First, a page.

The other problem which you seem to describe, is that you have no metal side-clip, which needs to be indented for a 7x5" film holder to slot into the back. This offers a little 'grip' by compressing the film holder sideways in the back, thus preventing it from falling out of the camera back when there is no extra pressure applied.
Without a ridge or felt, what keeps light out of the joint between holder and back on the slide side? Should I add felt to the holders where the ridge is now? Anyone tried this before?
I've not tried it, because I had book form holders come with mine.
If you measure the exact ridge gap inserts, this should become clearer.
At the risk of being obtuse and arrogantly imperialist, I'll assert the following:
1). "standard" English half-plate bookform holders are 154mm wide
measured flange to flange. The flange lips are approximately 2mm wide each,
rendering the wall to wall width (i.e. planed off flanges) 150mm. This is the same
distance as the space in a Gandolfi half-plate film back. If your half-plate rear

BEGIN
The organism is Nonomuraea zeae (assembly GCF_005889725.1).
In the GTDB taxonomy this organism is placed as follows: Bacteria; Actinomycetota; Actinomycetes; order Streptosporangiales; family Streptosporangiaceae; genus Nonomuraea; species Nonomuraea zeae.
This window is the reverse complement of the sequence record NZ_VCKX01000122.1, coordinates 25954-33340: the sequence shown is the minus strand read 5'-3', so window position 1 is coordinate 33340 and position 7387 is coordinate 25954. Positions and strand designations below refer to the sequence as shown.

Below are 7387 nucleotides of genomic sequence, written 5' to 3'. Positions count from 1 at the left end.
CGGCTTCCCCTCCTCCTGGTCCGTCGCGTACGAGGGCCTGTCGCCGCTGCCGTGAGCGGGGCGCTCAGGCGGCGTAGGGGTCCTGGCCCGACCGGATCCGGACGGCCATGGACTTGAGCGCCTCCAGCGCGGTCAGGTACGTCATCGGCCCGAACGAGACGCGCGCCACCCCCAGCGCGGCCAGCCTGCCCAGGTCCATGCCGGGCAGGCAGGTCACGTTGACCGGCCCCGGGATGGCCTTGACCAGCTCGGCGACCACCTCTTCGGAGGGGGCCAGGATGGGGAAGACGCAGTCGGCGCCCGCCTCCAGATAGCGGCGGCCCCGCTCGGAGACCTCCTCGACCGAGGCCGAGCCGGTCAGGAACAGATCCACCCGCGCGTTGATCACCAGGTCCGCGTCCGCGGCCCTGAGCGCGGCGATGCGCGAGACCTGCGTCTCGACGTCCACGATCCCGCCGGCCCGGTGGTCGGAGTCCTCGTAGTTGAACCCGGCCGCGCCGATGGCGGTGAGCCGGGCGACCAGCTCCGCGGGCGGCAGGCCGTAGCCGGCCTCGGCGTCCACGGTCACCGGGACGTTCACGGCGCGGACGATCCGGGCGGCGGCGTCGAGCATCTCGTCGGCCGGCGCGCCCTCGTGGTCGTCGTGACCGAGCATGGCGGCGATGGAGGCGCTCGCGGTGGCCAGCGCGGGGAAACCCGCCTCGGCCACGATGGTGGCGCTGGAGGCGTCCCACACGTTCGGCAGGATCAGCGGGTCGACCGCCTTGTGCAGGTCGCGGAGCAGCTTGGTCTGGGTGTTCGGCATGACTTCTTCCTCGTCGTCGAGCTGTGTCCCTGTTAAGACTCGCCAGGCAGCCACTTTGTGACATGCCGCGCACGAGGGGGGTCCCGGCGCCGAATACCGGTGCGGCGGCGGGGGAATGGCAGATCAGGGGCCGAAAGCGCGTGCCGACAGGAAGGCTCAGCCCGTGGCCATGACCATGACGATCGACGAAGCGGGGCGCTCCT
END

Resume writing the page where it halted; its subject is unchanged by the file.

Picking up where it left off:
panel has 150mm width space, then you're in luck, since just about everything still
fits a Gandolfi ;)
2). Thornton Pickard bookform holders are 148mm wide
measured flange to flange. Excluding the flanges, from wall to wall, its width is
approximately 144mm. This falls significantly short of the 150mm required space
to sit flush (i.e. without falling out) of a standard British Gandolfi camera. The
two are easily confused, because there is not a lot of data on tolerances on these
things (Note to myself - remind Mods. to think about creating a book-form/
half-plate page resource in the forum to pool this data).
3). Some English vintage 7x5" wooden Double Dark Slide (DDS) film holders are
149mm wide from flat side to flat side. Most of my batch are 149mm wide. I
suspect that they may have orginally been 150mm wide in manufacture, however
lost a millimetre through wear and tear over the decades. Is this likely? Since
most of the batch I have are consistently 149mm.
1). + 3). fit a standard Gandolfi half-plate camera film back designed for half-plate film, however modification of 3). is required, in order to achieve a light seal.
If you are absolutely sure you have correct tolerances and you have a half-plate camera back, more like 1). rather than 2), then it may be a good idea to insert light traps using felt or rubber seal (which in my view, is a better option since it provides a guaged thickness of 2mm, unlike felt, even if felt is more appealing and more appropriate for the camera and its vintage. Then you may be able to use 3).
You would have to find a way to satisfy yourself that you are measuring the exact indented ridge created by the extension of the protruding wooden flange down to the nearest millimetre, since the tolerances are very variable as Ernest has pointed out.
Hope this helps.